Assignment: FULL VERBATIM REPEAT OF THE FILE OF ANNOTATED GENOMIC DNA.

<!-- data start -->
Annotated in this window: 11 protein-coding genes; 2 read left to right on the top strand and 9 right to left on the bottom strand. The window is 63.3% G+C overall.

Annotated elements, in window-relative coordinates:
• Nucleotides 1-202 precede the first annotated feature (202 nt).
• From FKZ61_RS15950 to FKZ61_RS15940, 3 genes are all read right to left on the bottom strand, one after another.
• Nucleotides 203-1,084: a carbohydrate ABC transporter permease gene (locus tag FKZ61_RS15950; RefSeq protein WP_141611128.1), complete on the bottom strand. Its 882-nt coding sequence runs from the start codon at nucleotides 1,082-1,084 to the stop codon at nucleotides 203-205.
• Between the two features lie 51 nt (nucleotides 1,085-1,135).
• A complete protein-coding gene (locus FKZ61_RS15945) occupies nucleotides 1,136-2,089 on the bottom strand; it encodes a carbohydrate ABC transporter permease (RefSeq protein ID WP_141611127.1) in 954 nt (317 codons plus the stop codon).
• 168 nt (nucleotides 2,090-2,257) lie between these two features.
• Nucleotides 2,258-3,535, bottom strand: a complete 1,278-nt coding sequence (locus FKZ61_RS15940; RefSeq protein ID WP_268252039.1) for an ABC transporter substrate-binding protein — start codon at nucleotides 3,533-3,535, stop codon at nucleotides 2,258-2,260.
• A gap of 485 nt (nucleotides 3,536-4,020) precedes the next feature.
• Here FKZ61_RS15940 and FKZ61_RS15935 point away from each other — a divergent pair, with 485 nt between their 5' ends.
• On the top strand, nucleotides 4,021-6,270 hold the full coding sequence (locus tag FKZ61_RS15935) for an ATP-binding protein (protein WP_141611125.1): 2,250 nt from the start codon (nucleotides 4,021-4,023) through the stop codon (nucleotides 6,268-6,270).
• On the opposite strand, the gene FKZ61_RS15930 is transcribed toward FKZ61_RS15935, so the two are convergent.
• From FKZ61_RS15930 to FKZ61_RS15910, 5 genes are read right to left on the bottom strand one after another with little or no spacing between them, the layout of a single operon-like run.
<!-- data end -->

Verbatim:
Annotated in this window: 11 protein-coding genes; 2 read left to right on the top strand and 9 right to left on the bottom strand. The window is 63.3% G+C overall.

Annotated elements, in window-relative coordinates:
• Nucleotides 1-202 precede the first annotated feature (202 nt).
• From FKZ61_RS15950 to FKZ61_RS15940, 3 genes are all read right to left on the bottom strand, one after another.
• Nucleotides 203-1,084: a carbohydrate ABC transporter permease gene (locus tag FKZ61_RS15950; RefSeq protein WP_141611128.1), complete on the bottom strand. Its 882-nt coding sequence runs from the start codon at nucleotides 1,082-1,084 to the stop codon at nucleotides 203-205.
• Between the two features lie 51 nt (nucleotides 1,085-1,135).
• A complete protein-coding gene (locus FKZ61_RS15945) occupies nucleotides 1,136-2,089 on the bottom strand; it encodes a carbohydrate ABC transporter permease (RefSeq protein ID WP_141611127.1) in 954 nt (317 codons plus the stop codon).
• 168 nt (nucleotides 2,090-2,257) lie between these two features.
• Nucleotides 2,258-3,535, bottom strand: a complete 1,278-nt coding sequence (locus FKZ61_RS15940; RefSeq protein ID WP_268252039.1) for an ABC transporter substrate-binding protein — start codon at nucleotides 3,533-3,535, stop codon at nucleotides 2,258-2,260.
• A gap of 485 nt (nucleotides 3,536-4,020) precedes the next feature.
• Here FKZ61_RS15940 and FKZ61_RS15935 point away from each other — a divergent pair, with 485 nt between their 5' ends.
• On the top strand, nucleotides 4,021-6,270 hold the full coding sequence (locus tag FKZ61_RS15935) for an ATP-binding protein (protein WP_141611125.1): 2,250 nt from the start codon (nucleotides 4,021-4,023) through the stop codon (nucleotides 6,268-6,270).
• On the opposite strand, the gene FKZ61_RS15930 is transcribed toward FKZ61_RS15935, so the two are convergent.
• From FKZ61_RS15930 to FKZ61_RS15910, 5 genes are read right to left on the bottom strand one after another with little or no spacing between them, the layout of a single operon-like run.